I am plagued by the problem of having too many things in my head that I want to discuss. In times like these I’m working on just taking a deep breath, analyzing, prioritizing, and then saying “let’s just do whatever we want, okay?”
So I’ll start by noting the Third Flatiron anthology, Lost Worlds, Retraced is available now, which is important because it contains my story “Schrödinger’s Soldier.” It’s a story set in the 1960s, but deals with the end of the world, alternate universes, and whatever. I guess you just have to read it. [grin]. You can find it on Amazon and on Smashwords.
I’m also pleased to see some commentary coming in about “Bugs,” the short story that recently saw print in this month’s Analog, and that bought me the tasty experience I wrote about a few days back, wherein I saw my name on a cake (tasty … name on a cake … hehehe … sometimes I just slay myself). Anyway, here are a few links as they roll in:
Back a few weeks ago, Brandon Crilly (I’m making a guess on the link, so apologize if I get that wrong) and I had a brief exchange about reviews wherein I characterized myself as being insanely curious about what people think of my work. I assume this is a fairly common point of view among writers. But I also admit that I’m not overly worried about them. I’m merely curious, which may not be as common. I don’t know. Bottom line, I find reviews of my work to be interesting. Of course, it’s possible my view is a little skewed because I also don’t remember having particularly terrible reviews. By that I mean that while some commentary over the years has been, perhaps, dismissive in ways I might find annoying in the moment, I’ve never had a critic totally dismantle my work in any deep fashion. And as criticism goes, I’ve had … well … considerably more positive than negative.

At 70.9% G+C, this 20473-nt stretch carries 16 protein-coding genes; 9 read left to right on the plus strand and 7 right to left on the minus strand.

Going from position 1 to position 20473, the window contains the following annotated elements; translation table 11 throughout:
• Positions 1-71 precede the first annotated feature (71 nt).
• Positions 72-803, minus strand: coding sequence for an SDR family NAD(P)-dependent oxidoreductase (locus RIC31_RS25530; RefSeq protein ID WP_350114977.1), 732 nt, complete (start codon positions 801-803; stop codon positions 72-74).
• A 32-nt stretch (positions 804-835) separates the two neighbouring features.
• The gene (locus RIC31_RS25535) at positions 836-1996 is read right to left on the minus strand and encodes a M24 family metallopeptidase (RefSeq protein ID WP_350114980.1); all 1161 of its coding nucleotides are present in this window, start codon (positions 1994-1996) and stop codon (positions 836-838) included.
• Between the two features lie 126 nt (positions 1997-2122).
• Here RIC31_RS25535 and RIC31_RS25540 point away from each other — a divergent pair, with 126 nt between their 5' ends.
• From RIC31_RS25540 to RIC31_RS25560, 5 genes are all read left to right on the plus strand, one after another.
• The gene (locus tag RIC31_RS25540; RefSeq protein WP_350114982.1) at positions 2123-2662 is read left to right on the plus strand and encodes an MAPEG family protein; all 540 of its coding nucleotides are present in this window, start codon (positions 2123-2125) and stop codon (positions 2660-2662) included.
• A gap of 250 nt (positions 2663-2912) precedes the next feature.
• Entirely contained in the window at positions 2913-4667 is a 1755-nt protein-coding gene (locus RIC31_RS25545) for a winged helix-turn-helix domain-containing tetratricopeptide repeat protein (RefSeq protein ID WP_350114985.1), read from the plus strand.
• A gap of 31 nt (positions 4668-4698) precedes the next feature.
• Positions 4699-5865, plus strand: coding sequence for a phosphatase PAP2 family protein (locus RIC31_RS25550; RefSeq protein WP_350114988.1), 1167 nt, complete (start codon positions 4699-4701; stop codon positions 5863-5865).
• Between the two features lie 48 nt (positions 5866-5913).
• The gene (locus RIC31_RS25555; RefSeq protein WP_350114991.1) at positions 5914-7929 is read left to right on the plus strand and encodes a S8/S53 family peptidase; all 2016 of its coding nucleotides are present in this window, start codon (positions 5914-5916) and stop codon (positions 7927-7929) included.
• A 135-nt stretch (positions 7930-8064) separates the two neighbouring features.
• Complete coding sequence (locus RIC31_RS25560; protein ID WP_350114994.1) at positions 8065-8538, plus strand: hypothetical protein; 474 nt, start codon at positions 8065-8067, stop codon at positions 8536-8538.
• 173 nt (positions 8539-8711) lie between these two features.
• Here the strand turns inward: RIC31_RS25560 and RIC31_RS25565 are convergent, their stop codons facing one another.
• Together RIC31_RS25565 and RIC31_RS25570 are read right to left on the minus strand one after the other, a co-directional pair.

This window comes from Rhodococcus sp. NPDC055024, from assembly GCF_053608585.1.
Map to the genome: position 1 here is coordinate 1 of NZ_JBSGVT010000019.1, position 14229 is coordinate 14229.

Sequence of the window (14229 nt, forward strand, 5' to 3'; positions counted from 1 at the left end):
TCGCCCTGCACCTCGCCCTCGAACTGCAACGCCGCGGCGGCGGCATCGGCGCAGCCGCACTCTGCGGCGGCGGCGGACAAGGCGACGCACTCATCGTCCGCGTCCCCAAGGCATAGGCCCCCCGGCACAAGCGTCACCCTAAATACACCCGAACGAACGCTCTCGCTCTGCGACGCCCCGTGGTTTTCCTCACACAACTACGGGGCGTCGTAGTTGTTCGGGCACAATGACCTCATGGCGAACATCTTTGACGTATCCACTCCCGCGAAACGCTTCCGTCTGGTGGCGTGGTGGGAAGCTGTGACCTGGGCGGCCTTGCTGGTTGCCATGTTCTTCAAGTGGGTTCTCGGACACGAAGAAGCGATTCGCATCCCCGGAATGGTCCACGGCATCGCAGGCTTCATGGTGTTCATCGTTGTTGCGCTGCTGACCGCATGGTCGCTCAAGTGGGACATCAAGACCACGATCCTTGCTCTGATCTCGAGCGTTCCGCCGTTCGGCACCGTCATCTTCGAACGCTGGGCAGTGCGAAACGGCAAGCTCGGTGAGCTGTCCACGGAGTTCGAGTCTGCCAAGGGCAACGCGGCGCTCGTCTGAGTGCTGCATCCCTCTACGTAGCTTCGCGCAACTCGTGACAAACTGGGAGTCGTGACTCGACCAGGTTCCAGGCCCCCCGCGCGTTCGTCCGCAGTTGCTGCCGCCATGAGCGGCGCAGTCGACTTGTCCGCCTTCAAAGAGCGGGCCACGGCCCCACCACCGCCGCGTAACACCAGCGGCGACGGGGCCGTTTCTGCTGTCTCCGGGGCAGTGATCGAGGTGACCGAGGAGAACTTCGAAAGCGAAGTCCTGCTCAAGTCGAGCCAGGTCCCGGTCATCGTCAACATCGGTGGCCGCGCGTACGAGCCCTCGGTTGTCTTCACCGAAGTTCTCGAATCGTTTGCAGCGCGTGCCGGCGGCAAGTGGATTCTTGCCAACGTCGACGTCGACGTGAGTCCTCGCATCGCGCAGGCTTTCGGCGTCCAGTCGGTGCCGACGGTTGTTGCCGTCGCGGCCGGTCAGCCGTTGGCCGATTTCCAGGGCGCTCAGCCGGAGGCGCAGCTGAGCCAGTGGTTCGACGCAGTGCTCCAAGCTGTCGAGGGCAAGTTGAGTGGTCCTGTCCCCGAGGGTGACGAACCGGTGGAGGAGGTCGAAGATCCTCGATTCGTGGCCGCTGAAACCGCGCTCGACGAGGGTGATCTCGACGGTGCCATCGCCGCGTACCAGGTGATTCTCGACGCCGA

So I look at reviews with great curiosity, and sometimes while looking for things people are saying, I come across the most wonderful things.
For example, in this this totally fun case of seek-and-accidentally-find, I came upon this totally kick-tail cool, delightful Easter Egg of a review of “The Day the Track Stood Still,” which is one of my collaborations with John Bodin. (I’m not certain the direct link works perfectly, so you may need to scroll pretty far down or do a search for our names to get to it directly). The site is a comprehensive overview of time-travel fiction throughout history (or at least since 1838, which seems “throughout” enough for me). Finding this page is, to me, one of the definitions of cool. I mean, here’s a page that has my name (and John’s!) discussed in the same very long breath as Asimov and Heinlein and all the greats–even Mark Twain fer cryin’ out loud. And beyond that, WE GET 5 STARS!
Absolutely freakin’ cool, eh?
Here’s the pull quote:
Did I spot a smidgen of time travel in this delightful story of a race where Babs the car is certainly in love with the driver and vice versa, all in the tense context of knowing that if the race is lost, then the car will be forfeited?
And, yes, Michael, that is most certainly a smidgen of time travel.
The bad news about this find, though, is that now I have to set aside an afternoon sometime to actually dig though the site. I can’t wait.
(Mandatory commercial break) I must, of course, note that you can get a copy of that story (and two others from John and me) in either print or e-form by following the “3 Days in May” links to the right of the screen or in the “shop” page.